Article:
Although I have been “out” for just over eight years, I truly feel that Whosoever is helping me to complete my coming-out process.
How is it doing this? By helping me to find community (cyber-community, at any rate) with other GLBT people whose hearts and minds are moving in the same direction as mine. Our segment of the population is just as diverse as is the wider world. Simply because I am a lesbian, that doesn’t necessarily mean I want to spend all my free time sitting around in bars, swapping girlfriends or playing softball. My home city, Phoenix, is a city of newcomers; it’s a place where nobody knows anybody they didn’t meet just last week, and whom they’re pretty sure they’ll never meet again. It can be an especially difficult place to connect with other sexual minorities who care about social justice, the reclamation of a truly Christ-centered morality, and the other concerns that motivate me.
Connecting through the stories and concerns shared in Whosoever can be a way to make friends, even right here in my home city. GLBT members of my church, and those of others, who read Whosoever (and there are lots of us) have the potential to meet face-to-face and get to know one another better.
In several of the essays I’ve written for Whosoever, I have bared my soul. Writing about the turbulent times going on in my life has been very cathartic for me, and has helped me to make sense of people and events I long struggled to understand.
Although the Whosoever community is a diverse one, I know that I belong here. Many people bemoan the rise of the Internet, lamenting that it will turn us all into pajama-wearing hermits who never leave our homes to meet one another face-to-face. But quite to the contrary, I have found that it can bring together people who might otherwise never have met, and bridge distances otherwise unbridgeable. It can create brand-new communities in what had previously been a vast wasteland of misunderstanding. It can create communities of conviction.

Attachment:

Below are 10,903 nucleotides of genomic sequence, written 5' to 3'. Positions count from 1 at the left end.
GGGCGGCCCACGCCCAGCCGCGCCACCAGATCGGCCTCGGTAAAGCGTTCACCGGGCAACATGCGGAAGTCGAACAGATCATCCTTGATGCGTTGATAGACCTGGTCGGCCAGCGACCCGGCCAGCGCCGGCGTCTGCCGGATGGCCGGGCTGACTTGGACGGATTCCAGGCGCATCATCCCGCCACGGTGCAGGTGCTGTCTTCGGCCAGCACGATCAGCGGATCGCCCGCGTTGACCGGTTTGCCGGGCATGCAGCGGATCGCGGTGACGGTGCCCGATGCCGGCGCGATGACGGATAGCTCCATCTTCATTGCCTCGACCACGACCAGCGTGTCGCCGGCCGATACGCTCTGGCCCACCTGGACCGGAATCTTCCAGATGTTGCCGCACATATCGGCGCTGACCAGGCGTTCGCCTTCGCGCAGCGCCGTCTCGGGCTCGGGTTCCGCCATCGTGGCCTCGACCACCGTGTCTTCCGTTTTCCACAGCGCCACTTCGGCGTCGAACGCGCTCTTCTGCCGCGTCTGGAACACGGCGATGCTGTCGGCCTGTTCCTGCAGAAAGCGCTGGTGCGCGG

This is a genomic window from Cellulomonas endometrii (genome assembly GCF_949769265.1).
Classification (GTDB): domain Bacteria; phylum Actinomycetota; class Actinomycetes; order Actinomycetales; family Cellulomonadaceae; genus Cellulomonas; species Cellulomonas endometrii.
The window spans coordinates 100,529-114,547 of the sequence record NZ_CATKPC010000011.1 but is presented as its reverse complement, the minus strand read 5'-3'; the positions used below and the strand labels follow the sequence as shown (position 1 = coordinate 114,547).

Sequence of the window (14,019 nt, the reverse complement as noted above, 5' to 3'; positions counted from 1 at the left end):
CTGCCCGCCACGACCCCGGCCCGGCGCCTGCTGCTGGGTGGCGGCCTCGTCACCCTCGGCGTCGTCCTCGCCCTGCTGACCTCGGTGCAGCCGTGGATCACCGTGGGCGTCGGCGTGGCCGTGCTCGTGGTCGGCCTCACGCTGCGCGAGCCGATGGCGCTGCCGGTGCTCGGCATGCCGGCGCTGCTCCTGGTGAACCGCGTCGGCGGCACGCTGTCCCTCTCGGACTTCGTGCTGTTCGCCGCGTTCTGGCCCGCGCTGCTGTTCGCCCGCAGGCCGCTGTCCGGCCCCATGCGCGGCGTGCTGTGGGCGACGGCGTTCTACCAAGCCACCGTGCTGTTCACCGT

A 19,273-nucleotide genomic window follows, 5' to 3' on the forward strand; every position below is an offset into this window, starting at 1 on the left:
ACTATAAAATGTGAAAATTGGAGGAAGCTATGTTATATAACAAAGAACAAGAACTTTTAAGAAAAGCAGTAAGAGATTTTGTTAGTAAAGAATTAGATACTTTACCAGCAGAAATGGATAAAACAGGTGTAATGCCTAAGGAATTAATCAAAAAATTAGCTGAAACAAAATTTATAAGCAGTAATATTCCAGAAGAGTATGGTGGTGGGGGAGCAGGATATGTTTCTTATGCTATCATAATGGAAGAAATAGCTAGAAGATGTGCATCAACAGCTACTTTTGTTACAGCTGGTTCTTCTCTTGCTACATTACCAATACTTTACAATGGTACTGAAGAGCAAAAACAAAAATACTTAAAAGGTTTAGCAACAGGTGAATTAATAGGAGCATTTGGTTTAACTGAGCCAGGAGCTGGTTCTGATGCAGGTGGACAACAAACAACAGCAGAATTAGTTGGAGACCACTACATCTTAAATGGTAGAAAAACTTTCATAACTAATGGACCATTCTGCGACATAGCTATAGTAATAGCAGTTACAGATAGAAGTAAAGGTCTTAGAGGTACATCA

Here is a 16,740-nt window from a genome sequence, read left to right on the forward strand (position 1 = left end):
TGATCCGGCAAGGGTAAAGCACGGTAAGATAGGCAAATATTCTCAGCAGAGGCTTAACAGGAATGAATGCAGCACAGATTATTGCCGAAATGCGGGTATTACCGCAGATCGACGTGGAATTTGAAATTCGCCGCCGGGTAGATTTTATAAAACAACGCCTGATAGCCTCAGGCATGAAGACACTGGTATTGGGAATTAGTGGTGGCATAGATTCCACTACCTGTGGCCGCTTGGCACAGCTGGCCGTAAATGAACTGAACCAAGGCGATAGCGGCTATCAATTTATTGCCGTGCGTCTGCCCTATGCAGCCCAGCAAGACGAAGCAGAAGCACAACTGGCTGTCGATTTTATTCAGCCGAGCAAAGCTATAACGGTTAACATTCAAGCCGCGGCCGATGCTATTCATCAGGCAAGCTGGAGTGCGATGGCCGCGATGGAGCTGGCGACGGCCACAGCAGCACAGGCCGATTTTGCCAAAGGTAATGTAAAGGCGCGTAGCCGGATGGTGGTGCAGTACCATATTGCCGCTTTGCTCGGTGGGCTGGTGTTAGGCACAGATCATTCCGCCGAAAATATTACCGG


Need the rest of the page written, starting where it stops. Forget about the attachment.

The Whosoever community is, very much, a community of conviction. We come together because we care about the same things. We get to know each other, and come to care about one another. I read the stories of the struggles and the epiphanies of other sexual minorities who share my faith, or who are seeking faith, and they become a part of me. Every time I click into Whosoever, I feel the same sense of anticipation that I get coming to church, or going away for a workshop or a retreat. I always wonder: “How will I grow this time?”
In helping to build community across this land, Whosoever may also play a part in building the sort of counter-cultural consciousness necessary to take back our society and make it truly free again. Our society (and most of our media) seem to be controlled by schoolyard bullies who’ve never grown up. These are the sort of people who used to steal our lunch money, or make trouble in class and blame it on us. They were the ones who called us nasty names, and then goaded other kids into beating us up. (They didn’t do the beating-up themselves, because — then as now — they were the cowards who incited the fights, then stood safely back and relished watching our heads get broken.)